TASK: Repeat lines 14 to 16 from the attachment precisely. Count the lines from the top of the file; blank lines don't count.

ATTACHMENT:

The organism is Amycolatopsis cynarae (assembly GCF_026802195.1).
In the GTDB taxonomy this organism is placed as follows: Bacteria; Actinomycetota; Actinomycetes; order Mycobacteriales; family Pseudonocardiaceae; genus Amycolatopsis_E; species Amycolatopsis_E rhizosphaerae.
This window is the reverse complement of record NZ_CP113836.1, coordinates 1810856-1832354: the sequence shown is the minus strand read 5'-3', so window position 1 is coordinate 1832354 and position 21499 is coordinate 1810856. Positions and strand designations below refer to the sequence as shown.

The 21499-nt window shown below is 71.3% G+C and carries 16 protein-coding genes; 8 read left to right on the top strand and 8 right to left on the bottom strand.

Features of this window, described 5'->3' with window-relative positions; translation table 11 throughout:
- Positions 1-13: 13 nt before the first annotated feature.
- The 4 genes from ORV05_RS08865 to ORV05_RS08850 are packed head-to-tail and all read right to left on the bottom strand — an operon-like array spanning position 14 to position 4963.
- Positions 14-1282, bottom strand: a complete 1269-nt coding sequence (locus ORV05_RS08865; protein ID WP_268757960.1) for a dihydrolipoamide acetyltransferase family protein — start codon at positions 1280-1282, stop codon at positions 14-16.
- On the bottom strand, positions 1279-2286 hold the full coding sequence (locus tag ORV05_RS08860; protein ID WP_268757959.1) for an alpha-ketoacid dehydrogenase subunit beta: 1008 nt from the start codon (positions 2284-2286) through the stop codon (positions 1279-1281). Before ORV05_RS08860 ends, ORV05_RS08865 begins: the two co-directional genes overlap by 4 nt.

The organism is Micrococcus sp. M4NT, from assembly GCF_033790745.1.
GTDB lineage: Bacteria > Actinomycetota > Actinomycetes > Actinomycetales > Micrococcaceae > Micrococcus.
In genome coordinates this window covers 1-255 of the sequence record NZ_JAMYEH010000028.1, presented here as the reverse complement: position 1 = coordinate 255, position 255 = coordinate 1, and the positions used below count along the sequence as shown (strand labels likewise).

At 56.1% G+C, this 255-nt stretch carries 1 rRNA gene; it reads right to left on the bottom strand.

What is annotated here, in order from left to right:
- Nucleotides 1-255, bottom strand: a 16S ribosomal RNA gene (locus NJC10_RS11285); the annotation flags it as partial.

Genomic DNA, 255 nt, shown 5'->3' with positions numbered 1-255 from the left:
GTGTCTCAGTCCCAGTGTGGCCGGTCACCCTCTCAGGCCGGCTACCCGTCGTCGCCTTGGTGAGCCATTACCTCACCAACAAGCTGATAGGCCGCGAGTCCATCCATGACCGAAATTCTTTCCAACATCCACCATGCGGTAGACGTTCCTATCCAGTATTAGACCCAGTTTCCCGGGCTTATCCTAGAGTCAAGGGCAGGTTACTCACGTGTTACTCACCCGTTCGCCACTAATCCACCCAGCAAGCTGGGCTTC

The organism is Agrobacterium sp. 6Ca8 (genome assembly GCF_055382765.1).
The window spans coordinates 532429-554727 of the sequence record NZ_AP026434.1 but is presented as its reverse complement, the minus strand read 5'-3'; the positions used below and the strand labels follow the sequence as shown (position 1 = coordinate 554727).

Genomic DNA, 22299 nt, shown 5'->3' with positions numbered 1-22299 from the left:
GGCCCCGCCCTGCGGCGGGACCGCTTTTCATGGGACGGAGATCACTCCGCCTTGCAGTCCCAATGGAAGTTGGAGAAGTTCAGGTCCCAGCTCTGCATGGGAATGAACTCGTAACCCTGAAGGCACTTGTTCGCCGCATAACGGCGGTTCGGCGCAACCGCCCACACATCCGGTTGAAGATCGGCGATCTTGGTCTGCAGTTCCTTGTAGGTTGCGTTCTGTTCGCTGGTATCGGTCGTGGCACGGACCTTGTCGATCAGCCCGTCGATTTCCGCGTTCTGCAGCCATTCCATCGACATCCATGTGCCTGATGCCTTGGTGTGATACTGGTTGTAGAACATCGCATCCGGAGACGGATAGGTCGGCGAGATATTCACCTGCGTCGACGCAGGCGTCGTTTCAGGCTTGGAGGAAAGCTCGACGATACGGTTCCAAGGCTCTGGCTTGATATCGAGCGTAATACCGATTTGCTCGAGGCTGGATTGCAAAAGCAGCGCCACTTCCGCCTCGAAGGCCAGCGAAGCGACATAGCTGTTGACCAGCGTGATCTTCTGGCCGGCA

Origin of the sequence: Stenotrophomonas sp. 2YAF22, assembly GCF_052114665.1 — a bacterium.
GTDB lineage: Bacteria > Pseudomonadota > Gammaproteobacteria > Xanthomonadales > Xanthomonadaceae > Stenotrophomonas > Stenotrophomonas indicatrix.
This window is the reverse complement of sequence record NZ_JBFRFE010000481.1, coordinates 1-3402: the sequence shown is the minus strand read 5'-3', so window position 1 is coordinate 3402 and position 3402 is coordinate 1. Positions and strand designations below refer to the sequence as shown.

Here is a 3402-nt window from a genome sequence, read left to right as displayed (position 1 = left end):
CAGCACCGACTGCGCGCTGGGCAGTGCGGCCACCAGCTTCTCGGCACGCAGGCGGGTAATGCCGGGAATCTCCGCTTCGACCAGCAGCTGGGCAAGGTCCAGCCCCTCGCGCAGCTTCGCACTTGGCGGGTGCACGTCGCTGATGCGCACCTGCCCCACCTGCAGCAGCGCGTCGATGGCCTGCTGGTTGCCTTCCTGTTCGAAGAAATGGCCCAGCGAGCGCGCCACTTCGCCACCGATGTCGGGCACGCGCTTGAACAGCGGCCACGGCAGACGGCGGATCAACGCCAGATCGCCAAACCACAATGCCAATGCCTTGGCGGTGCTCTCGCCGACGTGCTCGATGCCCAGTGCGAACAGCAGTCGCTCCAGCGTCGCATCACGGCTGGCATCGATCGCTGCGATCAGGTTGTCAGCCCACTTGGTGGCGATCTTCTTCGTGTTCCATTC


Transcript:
What is annotated here, in order from left to right:
- Nucleotides 1-255, bottom strand: a 16S ribosomal RNA gene (locus NJC10_RS11285); the annotation flags it as partial.

Genomic DNA, 255 nt, shown 5'->3' with positions numbered 1-255 from the left: